Pantar Island. Alor, Indonesia. July 2012.

Need for islands

  Between Two Journeys

Dear English-speaking readers, this page is an automatic translation of an article originally written in French. I apologise for any strange sentences and funny mistakes that may have resulted. If you read French, click on the French flag below to access the original, correct text: 

If, like me, you love islands, here or elsewhere, dive into this book: Need for islandsby the geographer Louis Brigand. The man is a scientist, but it is as a passionate person, as a lover, that he talks about the islands he visited in the course of his research.

Starting with the Breton islands, and the one of Beniguet in particular, in the Molène archipelago. I invite you to read this report that my colleague Marc Pennec devoted to him in Ouest-France. Enough to fill up with invigorating marine freshness!

Need Islands, by Louis Brigand, Stock Editions.Need for islands
Stock editions
252 pages, 18 €

Louis Brigand is a professor at theEuropean Institute of the Seain Brest, at the University of Western Brittany (UBO). He is one of the great specialists in island issues. His job as a teacher-researcher leads him to travel from one end of the planet to the other, from island to island... Another "dream job" for globetrotters?

No Asian islands in the memories evoked in his book. But he has the right words to say the irresistible attraction that islands have on our imagination (remember Treasure Island of Stevenson!), to talk about the beauty of insularity, the happiness that consists in letting the days go by while looking at the sea... Small extract:

Finally, I prefer to move regularly from one island to another, and thus be itinerant and nomadic, rather than fixed and sedentary. As a result, I have the impression of having chosen to live in an immense archipelago, to travel permanently from one house to another, and to share my life between spaces that come together, forming a whole from which I draw energy and a certain resourcefulness. (P.67)

I don't feel anything else, at the idea of leaving again, very soon, for distant archipelagos. The Perhentian Islands, then Borneo, Sipadan and Mabul, Derawan and Sangalaki ...

I'm going there in a tourist context, for vacations, and I won't be in a situation of complete isolation, far from it. But I like being surrounded by water, having no other border around me than the sea. Contemplating the horizon clears my head. Many people feel locked up, a bit like prisoners, on an island. For me, it's the opposite: staying on an island frees me, soothes me. I leave the floor to Louis Brigand:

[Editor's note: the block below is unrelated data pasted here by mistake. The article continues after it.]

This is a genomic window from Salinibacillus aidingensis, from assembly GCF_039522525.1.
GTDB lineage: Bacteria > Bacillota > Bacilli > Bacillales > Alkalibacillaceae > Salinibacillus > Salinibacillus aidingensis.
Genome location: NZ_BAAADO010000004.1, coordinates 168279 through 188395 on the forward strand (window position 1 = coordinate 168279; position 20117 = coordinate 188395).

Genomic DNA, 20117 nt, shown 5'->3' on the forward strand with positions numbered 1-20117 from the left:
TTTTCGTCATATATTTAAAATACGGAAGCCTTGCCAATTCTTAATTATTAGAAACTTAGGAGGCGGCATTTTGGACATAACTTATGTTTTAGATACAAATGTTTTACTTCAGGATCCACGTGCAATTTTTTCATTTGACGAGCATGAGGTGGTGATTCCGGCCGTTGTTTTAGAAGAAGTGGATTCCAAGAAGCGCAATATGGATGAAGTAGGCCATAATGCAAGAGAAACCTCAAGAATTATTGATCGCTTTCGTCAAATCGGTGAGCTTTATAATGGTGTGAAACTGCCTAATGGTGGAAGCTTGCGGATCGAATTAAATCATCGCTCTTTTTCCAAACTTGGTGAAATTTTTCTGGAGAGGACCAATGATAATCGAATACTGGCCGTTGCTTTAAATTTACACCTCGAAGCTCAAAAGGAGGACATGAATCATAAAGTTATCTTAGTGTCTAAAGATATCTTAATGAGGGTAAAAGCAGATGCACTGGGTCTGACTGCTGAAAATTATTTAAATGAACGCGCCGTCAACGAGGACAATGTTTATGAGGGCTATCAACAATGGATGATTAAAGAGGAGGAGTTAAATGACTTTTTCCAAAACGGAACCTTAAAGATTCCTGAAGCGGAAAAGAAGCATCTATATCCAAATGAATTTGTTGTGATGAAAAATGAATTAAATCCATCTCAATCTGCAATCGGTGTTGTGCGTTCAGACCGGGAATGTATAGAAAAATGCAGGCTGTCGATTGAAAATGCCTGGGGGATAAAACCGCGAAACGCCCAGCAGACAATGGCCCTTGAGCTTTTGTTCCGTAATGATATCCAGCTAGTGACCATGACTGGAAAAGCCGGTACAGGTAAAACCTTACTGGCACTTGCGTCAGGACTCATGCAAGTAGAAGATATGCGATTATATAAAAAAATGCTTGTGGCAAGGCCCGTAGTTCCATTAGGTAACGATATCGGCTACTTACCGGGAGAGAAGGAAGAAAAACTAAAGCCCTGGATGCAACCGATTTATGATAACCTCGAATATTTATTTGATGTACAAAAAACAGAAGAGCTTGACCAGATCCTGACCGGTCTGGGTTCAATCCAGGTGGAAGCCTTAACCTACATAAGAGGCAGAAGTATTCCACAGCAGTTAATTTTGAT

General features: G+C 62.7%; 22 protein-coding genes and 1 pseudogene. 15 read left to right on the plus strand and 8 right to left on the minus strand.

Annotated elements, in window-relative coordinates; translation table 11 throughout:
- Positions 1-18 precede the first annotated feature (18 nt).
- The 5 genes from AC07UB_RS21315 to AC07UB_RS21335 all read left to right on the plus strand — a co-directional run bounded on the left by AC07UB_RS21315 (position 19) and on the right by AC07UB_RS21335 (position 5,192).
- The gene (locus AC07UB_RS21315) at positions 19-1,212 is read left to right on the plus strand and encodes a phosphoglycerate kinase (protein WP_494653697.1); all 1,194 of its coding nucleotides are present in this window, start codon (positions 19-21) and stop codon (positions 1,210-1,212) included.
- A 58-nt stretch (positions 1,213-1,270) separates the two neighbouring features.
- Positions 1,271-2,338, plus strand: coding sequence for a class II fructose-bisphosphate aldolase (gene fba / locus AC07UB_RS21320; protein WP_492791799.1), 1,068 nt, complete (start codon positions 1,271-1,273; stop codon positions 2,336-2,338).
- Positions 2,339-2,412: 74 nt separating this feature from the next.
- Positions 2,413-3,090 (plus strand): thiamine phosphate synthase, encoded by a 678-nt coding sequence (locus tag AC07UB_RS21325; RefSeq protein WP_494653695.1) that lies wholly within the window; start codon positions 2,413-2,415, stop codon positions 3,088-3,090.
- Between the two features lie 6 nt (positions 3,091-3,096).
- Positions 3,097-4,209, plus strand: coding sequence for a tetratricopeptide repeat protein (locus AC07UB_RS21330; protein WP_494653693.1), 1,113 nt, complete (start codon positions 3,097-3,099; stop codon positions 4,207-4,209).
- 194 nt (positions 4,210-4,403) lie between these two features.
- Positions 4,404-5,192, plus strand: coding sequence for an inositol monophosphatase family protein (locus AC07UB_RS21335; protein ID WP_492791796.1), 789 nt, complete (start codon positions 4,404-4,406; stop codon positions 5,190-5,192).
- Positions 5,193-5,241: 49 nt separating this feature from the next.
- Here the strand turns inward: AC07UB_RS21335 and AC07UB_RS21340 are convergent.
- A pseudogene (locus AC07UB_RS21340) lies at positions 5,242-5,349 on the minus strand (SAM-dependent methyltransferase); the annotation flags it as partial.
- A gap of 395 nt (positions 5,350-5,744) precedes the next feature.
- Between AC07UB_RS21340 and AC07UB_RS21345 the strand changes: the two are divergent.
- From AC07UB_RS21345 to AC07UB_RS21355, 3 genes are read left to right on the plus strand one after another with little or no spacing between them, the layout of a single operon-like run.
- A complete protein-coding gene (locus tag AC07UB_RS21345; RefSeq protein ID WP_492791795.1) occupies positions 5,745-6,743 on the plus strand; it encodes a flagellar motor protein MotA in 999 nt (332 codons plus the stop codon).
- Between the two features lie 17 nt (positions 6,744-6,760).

Maybe that's what happiness is all about! An island.
I think isolation is something that happens in the head. There are millions of guys who live in dramatic isolation, in their apartment or in the city, in front of their TV or their electronic games! I may be isolated geographically, but not at all mentally. On the contrary, the island with its closed borders is a mirror that reflects in depth and amplifies the things of life. (P.14)

Oh, my! This book is perfect for me. I am in dire need of islands.


  Between Two Journeys

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  1. Ici un parisien insulaire dans l’âme, à sec de son île depuis 30 ans et qui va la revoir dans 1, 2, 3, 4,… 27 jours… je verserai certainement une larme quand le 25 juillet, je foulerai à nouveau le sol de l’aéroport de Bauerfield à Port Vila. Je demanderai alors au taxi “Yu fala save tekem mi long ples ia…”.. Plus besoin de dico de bahasa 😉 … les mots en bislama du Vanuatu sortiront tout seuls, d’un silence de 30 ans.

    L’insularité un isolement? Mais pas du tout, l’insularité c’est le goût de la découverte, l’incertitude… c’est la condition qui t’apprend à regarder au delà de la ligne d’horizon et se demander dans quelle direction il existe une autre île similaire ou différente, … l’insulaire est sur qu’il y a un autre part, il scrute le ciel tandis que le continental pense être le centre du monde, il remue la terre… l’insulaire est mouvance alors que le continental est certitude…comment être sur de quoi que ce soit, quand trois cyclones par an balaient les mauvaises structures comme des idées reçues.

    Une condition implique usuellement son contraire ou son complémentaire : le premier réflexe du voyageur est celui de trouver comment sortir du lieu où l’on vient d’arriver, celui de l’insulaire est de savoir quel est le vent portant qui permettra de s’échapper ou de revenir à son île.

    Et bien puisqu’on parle littérature, au delà des iles, j’ai aussi “besoin de mirages” like Gilles Lapouge, writer also known for his work on pirates, other intrepid travelers.

    And then another essential work to re-enchant the small and large contingencies of the trip, on the basis of our illustrious traveler predecessors (Flaubert or Baudelaire) there is Alain de Botton with his “Art du voyage”.

    Good readings and especially selamat jalan 8).

    il va falloir que tu ouvres un section littérature où tes lecteurs mettraient chacun leur bouquin de voyage de chevet (personnellement une armoire 😆 )

  2. @ Wet & sea / Ludovic: Superbe, ta réflexion de Parisien insulaire… Et merci pour les conseils de lecture. C’est une bonne idée, ça, de collection les suggestions de bouquins des uns et des autres. Faudrait que tout le monde fasse comme toi, et enrichisse de ses contributions cette section “Livres et lectures”.

    Go, more than three small weeks of nothing to wait, before seeing your island again !!!